Headline Writing 101: An Alternative to Hacking and Lacking

Posted By on February 12, 2012

I’ve been an advertising creative director for more than thirty years so I’ve seen plenty of great headlines. There’s a snap and crackle to a solid headline; a good one makes you smile; the truly great ones make you sit up to read more. Unfortunately, the blogosphere settles for a lot of lank and dank heads that lie spineless on the page. If you want to get read, the single-most important thing you can do is improve the way you get attention.

What’s the role of cleverness in a headline?

An example of an attention-getter headline (dare you not to click this one)!

Copyblogger says to avoid cleverness in heads and I say, “Bunk!” A headline that plays with language is a time-honored enticement to the reader to read more. It’s a sign that the reader is in good hands with this writer. Typically, an attempt at cleverness has to be vetted by someone other than you (that’s why they pay me the big bucks as a Creative Director). Shop the headline in question around to your friends and ask,” Do you get it? Does it make you want to read more?” If people laugh, smile or nod, you’re golden. If they squint or wrinkle their foreheads, try again.

Figure out the takeaway before you write a headline

An example of a straightforward “how-to” headline that does heavy lifting.

Many headlines fail because they don’t help the reader decide if they want to read more. A headline that sums up the subject matter will always trump an oblique attempt to be clever. Before you write a headline, do a pre-write on the single most important thing you want to say. If you know what the reader will take away, that’s the standard you’ll apply when you choose the best headline.

Collect good headlines and emulate them

Gawker.com is a great resource for headlines. So is Lifehacker.com.

There’s a reason newspapers typically have one person write the article headlines. Writing headlines is an art that requires creativity, the art of compression and an understanding of what grabs attention. On your way to becoming a better headline writer, start collecting good examples. Study how ads and article heads work. Then use them as a guide when you write your own. And remember, the headline writers at newspapers and the Creative Directors at ad agencies who vet all concepts get paid a lot to learn this skill. It’ll pay off for you too.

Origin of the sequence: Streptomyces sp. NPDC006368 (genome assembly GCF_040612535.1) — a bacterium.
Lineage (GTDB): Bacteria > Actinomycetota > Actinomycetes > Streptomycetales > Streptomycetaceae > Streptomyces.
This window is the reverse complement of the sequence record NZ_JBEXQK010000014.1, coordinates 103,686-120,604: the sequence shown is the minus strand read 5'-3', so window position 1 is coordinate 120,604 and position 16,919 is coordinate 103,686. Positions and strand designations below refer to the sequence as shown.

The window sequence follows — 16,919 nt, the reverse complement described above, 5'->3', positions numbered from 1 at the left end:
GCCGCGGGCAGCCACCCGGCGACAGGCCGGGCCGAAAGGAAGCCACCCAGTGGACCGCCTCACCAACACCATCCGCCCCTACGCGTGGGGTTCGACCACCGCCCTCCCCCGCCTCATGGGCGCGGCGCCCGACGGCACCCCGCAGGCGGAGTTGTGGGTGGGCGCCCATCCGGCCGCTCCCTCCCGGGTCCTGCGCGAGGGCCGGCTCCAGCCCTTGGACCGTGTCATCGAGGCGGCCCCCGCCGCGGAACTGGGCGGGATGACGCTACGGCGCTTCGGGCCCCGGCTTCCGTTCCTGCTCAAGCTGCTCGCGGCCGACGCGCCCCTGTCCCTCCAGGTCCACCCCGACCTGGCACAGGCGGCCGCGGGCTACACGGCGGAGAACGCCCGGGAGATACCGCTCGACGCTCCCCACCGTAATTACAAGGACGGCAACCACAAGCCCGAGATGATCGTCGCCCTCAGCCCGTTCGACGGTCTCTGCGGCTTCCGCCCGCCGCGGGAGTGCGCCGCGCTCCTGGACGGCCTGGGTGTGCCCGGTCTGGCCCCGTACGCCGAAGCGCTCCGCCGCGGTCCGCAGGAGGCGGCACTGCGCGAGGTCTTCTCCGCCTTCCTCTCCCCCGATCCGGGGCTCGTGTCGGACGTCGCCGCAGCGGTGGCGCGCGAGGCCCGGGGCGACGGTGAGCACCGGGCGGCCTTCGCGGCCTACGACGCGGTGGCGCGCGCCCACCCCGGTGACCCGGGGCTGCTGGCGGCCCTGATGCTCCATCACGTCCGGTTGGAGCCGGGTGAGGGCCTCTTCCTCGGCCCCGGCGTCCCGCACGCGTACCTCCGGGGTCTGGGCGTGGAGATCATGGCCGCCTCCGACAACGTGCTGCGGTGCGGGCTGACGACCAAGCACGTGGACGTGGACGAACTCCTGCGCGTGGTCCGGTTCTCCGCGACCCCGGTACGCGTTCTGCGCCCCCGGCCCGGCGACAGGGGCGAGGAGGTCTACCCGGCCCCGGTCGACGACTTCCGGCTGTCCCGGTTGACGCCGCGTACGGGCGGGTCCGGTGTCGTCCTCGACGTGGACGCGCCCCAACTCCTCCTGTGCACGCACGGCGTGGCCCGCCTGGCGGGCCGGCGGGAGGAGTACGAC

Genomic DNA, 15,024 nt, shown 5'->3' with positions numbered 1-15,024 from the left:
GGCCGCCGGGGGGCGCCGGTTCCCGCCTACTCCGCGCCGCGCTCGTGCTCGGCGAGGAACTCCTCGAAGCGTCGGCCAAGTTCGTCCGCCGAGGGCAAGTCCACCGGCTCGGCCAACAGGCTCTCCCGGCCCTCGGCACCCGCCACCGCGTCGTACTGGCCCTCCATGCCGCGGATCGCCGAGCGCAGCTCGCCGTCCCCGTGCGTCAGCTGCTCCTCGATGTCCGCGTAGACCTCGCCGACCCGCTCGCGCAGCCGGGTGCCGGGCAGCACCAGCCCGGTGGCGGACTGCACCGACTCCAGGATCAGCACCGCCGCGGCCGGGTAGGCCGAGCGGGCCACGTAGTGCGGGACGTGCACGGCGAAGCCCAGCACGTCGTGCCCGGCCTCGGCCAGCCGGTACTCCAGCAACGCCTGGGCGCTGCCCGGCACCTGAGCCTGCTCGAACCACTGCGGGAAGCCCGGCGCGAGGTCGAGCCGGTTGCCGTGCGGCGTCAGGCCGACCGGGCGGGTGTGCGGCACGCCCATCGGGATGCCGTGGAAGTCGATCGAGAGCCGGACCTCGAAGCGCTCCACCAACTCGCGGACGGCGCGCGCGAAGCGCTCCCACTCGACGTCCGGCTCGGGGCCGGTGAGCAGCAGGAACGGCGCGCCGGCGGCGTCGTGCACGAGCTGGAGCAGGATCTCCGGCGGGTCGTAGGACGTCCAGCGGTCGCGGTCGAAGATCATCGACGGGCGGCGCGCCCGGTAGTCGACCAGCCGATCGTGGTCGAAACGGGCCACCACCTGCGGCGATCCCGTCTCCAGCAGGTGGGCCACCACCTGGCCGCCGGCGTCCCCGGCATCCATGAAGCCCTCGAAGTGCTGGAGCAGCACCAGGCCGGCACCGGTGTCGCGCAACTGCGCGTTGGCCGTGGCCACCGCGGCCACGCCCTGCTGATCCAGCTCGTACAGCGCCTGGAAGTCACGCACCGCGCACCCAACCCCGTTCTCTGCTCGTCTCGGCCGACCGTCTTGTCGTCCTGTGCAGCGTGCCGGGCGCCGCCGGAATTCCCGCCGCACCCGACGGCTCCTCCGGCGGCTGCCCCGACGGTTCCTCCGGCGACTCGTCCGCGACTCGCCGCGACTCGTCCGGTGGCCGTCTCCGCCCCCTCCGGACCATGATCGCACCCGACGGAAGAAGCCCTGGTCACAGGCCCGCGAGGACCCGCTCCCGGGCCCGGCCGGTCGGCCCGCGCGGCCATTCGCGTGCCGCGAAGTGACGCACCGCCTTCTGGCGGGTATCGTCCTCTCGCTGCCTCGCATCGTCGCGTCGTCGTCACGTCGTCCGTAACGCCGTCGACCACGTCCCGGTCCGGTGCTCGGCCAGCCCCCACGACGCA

Short is better than long, unless long is better than short.

Here’s The Write Practice in action with a clever approach to punctuation.

I’ve seen plenty of great three-word headlines and I’ve seen three LINE headlines that knocked my socks off. Good headlines can be any length, as long as they speak to the reader and pull them in. A short headline is revered by art directors the world over; but a long headline can often provide a compelling thought that shows writers at their most engaging and persuasive. I used to tell my copywriters to expand their repertoire with all types of heads: screamers, word play, puns, alliteration, full paragraphs, story-forms, and even none at all (the visual does the work). All the tricks of language are at your disposal; in this, headline writing is no different than fiction and nonfiction. It’s just a specific form of writing with a job to do.

Headlines take time and effort

Take it from an experienced advertising copywriter: the first headline you write is rarely the best you can do. Brainstorm a list of options without judgment and don’t pick the one you’re going to use till the end. If you have time, leave the list and come back to it with fresh eyes. (This is the Two Pens approach in action: first, you generate, then you edit.)

Two Pens teaches a great class on headline writing that involves a lot of hands-on practice. We’d love to come into your organization and get you headed in the right direction. Leave a comment or email me here if you’d like someone to vet your ideas.